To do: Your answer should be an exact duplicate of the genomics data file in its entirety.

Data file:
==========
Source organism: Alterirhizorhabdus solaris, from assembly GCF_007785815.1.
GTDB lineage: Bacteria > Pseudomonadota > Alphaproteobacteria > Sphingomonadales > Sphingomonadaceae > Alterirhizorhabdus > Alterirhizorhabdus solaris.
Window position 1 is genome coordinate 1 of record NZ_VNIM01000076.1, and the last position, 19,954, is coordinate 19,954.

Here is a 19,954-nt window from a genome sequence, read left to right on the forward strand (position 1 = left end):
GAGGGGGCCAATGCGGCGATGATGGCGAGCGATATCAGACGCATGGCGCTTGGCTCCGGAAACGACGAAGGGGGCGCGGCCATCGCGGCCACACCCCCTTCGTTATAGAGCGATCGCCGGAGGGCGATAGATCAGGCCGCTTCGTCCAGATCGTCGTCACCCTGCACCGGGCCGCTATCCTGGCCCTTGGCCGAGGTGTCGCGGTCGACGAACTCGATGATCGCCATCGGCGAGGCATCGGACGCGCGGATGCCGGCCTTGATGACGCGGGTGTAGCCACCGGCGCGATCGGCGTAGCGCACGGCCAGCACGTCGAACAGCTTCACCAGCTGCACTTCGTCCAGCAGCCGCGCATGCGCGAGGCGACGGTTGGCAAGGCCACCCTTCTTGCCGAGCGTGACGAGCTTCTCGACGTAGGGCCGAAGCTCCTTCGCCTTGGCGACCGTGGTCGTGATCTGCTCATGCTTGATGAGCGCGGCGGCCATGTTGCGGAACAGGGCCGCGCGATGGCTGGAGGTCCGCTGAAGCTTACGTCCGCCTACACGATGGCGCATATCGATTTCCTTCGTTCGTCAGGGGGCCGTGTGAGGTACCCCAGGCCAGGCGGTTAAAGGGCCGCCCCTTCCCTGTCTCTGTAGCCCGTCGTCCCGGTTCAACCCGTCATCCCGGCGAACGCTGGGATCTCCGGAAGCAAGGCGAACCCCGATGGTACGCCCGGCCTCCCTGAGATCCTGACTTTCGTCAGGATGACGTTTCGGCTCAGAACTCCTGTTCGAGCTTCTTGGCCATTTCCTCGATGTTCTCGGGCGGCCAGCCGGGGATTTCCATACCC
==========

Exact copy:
Source organism: Alterirhizorhabdus solaris, from assembly GCF_007785815.1.
GTDB lineage: Bacteria > Pseudomonadota > Alphaproteobacteria > Sphingomonadales > Sphingomonadaceae > Alterirhizorhabdus > Alterirhizorhabdus solaris.
Window position 1 is genome coordinate 1 of record NZ_VNIM01000076.1, and the last position, 19,954, is coordinate 19,954.

Here is a 19,954-nt window from a genome sequence, read left to right on the forward strand (position 1 = left end):
GAGGGGGCCAATGCGGCGATGATGGCGAGCGATATCAGACGCATGGCGCTTGGCTCCGGAAACGACGAAGGGGGCGCGGCCATCGCGGCCACACCCCCTTCGTTATAGAGCGATCGCCGGAGGGCGATAGATCAGGCCGCTTCGTCCAGATCGTCGTCACCCTGCACCGGGCCGCTATCCTGGCCCTTGGCCGAGGTGTCGCGGTCGACGAACTCGATGATCGCCATCGGCGAGGCATCGGACGCGCGGATGCCGGCCTTGATGACGCGGGTGTAGCCACCGGCGCGATCGGCGTAGCGCACGGCCAGCACGTCGAACAGCTTCACCAGCTGCACTTCGTCCAGCAGCCGCGCATGCGCGAGGCGACGGTTGGCAAGGCCACCCTTCTTGCCGAGCGTGACGAGCTTCTCGACGTAGGGCCGAAGCTCCTTCGCCTTGGCGACCGTGGTCGTGATCTGCTCATGCTTGATGAGCGCGGCGGCCATGTTGCGGAACAGGGCCGCGCGATGGCTGGAGGTCCGCTGAAGCTTACGTCCGCCTACACGATGGCGCATATCGATTTCCTTCGTTCGTCAGGGGGCCGTGTGAGGTACCCCAGGCCAGGCGGTTAAAGGGCCGCCCCTTCCCTGTCTCTGTAGCCCGTCGTCCCGGTTCAACCCGTCATCCCGGCGAACGCTGGGATCTCCGGAAGCAAGGCGAACCCCGATGGTACGCCCGGCCTCCCTGAGATCCTGACTTTCGTCAGGATGACGTTTCGGCTCAGAACTCCTGTTCGAGCTTCTTGGCCATTTCCTCGATGTTCTCGGGCGGCCAGCCGGGGATTTCCATACCC